It hasn’t quite been thirty days yet since I started chemo treatments, but I’ve already lost most of my hair.  I always imagined it would come out in great chunks like it does in the movies, but it just gradually thinned until it was mostly gone.  At that point, it looked like an old man’s comb-over, which really isn’t a good look for me.  I took a pair of scissors and cut it as short as I possibly could.

I’m as bald as a monkey’s butt, I announced to my boyfriend.  How bald is a monkey’s butt? he asked without taking his eyes off the computer screen.  I didn’t exactly know how to answer that without incurring a strange Google search history, so I went back to the bathroom and played around with my new look.

Anticipating this moment, I’d already bought a few things from a catalog for chemo patients, such as a turban that’s soft and super easy to put on.  I also have a little blue knit cap which can supposedly double as a sleep cap, and a few scarves that I will sooner or later have to figure out how to tie.  I imagine as cooler weather arrives, I’ll need snugglier hats.  It’s amazing how cold you can feel when you have no hair on your head to keep you insulated.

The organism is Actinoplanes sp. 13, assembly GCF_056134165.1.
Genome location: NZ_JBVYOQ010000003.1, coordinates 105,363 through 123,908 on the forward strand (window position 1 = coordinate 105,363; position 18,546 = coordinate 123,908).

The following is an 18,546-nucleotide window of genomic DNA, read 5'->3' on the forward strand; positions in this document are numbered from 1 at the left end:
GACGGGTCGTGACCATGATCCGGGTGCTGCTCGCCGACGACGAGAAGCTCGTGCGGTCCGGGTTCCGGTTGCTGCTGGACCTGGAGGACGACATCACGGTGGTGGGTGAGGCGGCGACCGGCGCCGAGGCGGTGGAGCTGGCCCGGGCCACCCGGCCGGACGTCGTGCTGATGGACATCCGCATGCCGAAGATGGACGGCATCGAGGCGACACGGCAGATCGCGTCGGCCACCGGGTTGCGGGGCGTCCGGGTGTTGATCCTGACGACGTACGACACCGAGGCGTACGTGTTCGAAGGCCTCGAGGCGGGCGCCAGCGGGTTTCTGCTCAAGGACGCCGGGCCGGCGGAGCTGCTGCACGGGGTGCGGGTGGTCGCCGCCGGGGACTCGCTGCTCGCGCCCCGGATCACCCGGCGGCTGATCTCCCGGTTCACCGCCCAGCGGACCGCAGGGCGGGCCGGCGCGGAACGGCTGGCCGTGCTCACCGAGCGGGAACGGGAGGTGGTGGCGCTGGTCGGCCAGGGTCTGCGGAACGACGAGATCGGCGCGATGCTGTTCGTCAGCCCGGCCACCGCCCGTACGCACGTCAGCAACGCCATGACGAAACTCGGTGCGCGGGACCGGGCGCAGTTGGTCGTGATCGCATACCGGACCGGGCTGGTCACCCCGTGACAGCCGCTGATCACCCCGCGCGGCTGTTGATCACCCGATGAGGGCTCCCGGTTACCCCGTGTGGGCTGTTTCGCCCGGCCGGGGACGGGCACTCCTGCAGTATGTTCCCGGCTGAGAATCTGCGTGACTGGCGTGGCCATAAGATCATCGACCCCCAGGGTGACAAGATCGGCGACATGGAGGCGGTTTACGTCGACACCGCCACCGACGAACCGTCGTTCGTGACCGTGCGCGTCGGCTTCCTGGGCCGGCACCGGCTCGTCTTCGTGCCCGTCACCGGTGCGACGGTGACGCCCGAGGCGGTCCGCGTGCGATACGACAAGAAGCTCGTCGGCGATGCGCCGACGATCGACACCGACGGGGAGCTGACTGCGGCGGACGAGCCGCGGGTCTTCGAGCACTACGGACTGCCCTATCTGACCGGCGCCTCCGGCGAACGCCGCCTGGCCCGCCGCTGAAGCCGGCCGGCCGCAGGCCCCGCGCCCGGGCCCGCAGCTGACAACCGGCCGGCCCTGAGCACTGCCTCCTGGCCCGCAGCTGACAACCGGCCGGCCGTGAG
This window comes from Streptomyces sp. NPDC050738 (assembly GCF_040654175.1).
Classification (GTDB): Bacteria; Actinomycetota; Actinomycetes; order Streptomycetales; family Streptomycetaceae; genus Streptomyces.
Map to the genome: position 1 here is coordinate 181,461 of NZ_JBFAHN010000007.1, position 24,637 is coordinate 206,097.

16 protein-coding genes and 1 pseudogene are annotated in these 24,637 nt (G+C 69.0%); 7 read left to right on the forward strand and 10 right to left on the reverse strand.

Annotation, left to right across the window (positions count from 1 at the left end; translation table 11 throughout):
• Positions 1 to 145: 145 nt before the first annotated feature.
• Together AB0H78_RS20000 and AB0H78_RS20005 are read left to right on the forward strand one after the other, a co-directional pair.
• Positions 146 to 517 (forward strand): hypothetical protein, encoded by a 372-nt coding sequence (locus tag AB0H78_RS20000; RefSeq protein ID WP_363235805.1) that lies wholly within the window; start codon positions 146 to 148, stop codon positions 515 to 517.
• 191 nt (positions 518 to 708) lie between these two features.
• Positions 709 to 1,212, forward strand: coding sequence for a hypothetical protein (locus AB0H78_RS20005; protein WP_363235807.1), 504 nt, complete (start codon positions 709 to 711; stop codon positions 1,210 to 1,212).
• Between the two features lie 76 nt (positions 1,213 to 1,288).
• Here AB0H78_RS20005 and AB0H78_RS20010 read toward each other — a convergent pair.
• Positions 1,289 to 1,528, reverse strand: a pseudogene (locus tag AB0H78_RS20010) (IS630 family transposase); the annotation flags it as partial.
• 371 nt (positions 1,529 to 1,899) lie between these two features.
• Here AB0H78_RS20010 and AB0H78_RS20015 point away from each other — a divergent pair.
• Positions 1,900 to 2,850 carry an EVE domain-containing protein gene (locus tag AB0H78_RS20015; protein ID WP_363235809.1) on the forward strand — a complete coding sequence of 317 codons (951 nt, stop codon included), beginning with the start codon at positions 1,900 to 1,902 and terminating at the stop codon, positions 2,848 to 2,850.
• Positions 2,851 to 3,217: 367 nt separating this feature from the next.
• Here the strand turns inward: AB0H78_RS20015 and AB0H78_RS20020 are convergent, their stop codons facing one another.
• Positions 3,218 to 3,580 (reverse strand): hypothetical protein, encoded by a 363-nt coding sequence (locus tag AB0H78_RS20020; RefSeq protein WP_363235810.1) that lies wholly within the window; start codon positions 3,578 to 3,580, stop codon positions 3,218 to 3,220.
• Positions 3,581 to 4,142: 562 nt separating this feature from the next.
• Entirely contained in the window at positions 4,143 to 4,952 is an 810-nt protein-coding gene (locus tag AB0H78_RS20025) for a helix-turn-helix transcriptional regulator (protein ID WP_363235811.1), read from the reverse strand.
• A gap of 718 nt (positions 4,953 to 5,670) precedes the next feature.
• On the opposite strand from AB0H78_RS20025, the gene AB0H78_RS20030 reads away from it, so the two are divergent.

Being suddenly bald makes you ponder the importance our culture places on hair.  Going as far back as ancient times, there are myths surrounding its power.  One of the most famous of these is the story of Samson and Delilah.  Samson’s great strength was bound somehow in his locks of hair.  After Delilah shaved his head, his power was destroyed.  Modern-day Wiccans still attribute power to their hair, growing it long and ensuring that it never ends up in the hands of their enemies.

I don’t know if I’ve lost any power by losing my hair.  I’ve instead focused on trying to figure out how being bald could work in my favor.  After being nearly-bald for a few days now, I’ve come up with several possible benefits:

1. I’ll save a lot of money on shampoo and conditioner.  Conditioner used to disappear into my dry curly hair like Percy Fawcett into a Brazilian jungle.  But I don’t have to worry about that anymore!  I can just take a towel and shine it up like a bowling ball.

2.  The autumn wind won’t bother me this year.  Normally it whips my hair into my face and eyes, and is a constant nuisance.  I’ll be able to enjoy the fall even more than usual this go-round.